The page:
Why Do Bank-Dependent Firms Bear Interest-Rate Risk?

Author/Editor:

Divya Kirti

Publication Date:

January 18, 2017

Electronic Access:

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Disclaimer: IMF Working Papers describe research in progress by the author(s) and are published to elicit comments and to encourage debate. The views expressed in IMF Working Papers are those of the author(s) and do not necessarily represent the views of the IMF, its Executive Board, or IMF management.

Summary:

I document that floating-rate loans from banks (particularly important for bank-dependent firms) drive most variation in firms' exposure to interest rates. I argue that banks lend to firms at floating rates because they themselves have floating-rate liabilities, supporting this with three key findings. Banks with more floating-rate liabilities, first, make more floating-rate loans, second, hold more floating-rate securities, and third, quote lower prices for floating-rate loans. My results establish an important link between intermediaries' funding structure and the types of contracts used by non-financial firms. They also highlight a role for banks in the balance-sheet channel of monetary policy.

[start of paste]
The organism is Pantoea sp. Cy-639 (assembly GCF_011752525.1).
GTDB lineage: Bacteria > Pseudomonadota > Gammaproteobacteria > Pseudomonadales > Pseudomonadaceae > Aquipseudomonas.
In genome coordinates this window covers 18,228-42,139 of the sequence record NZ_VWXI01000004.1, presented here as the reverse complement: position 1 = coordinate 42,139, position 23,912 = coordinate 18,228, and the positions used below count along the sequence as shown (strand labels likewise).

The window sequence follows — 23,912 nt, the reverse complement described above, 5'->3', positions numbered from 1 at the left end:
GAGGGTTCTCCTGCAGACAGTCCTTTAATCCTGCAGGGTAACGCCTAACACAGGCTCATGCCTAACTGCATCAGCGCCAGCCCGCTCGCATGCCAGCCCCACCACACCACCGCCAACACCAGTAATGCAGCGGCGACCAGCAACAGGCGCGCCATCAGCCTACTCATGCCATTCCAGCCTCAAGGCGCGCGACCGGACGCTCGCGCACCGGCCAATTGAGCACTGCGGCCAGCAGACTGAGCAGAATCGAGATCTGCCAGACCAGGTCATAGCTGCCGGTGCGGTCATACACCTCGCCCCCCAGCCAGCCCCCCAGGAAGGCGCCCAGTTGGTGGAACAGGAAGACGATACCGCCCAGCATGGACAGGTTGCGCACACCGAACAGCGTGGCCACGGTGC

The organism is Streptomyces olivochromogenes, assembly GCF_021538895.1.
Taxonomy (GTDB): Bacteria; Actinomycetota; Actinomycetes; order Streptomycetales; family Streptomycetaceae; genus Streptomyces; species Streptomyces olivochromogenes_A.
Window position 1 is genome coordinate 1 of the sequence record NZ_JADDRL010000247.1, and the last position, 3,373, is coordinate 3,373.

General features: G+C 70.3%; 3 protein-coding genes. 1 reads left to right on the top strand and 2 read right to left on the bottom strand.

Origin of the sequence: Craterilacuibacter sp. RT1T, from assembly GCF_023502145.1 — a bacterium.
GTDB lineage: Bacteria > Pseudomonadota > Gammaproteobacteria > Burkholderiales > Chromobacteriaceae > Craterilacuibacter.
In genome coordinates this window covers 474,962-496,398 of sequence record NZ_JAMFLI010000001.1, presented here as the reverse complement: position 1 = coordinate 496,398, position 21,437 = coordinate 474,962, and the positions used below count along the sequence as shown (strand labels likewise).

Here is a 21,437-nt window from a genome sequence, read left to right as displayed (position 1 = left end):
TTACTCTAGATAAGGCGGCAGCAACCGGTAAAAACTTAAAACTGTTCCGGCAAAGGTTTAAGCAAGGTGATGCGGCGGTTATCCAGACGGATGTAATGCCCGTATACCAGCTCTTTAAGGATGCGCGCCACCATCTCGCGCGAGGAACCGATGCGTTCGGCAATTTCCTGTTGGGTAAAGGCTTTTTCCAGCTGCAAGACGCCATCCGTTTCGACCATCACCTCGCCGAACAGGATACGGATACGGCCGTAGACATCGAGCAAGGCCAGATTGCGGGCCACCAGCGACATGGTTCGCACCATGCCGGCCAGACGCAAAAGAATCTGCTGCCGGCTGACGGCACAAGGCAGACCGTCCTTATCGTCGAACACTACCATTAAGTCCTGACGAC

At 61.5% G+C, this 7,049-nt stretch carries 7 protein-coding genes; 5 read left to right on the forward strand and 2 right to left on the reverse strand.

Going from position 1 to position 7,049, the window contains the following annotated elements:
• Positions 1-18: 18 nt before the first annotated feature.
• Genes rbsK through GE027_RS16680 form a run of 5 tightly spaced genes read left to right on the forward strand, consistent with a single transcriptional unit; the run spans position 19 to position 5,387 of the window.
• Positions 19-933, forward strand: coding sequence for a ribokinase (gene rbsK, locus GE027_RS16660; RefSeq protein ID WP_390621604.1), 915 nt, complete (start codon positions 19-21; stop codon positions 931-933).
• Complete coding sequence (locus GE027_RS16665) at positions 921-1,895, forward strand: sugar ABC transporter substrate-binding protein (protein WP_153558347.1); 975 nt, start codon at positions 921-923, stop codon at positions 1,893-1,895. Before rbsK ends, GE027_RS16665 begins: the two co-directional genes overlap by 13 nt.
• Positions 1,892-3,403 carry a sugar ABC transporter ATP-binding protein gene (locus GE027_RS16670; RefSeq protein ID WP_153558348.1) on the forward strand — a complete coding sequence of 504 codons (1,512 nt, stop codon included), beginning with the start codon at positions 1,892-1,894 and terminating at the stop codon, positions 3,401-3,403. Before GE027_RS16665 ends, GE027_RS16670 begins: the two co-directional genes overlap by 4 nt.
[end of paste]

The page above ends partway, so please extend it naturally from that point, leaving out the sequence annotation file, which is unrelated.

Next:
Series:

Working Paper No. 17/3

Subject:

English

Publication Date:

January 18, 2017

ISBN/ISSN:

9781475568974/1018-5941

Stock No:

WPIEA2017003

Price:

$18.00 (Academic Rate:$18.00)

Format:

Paper

Pages:

56

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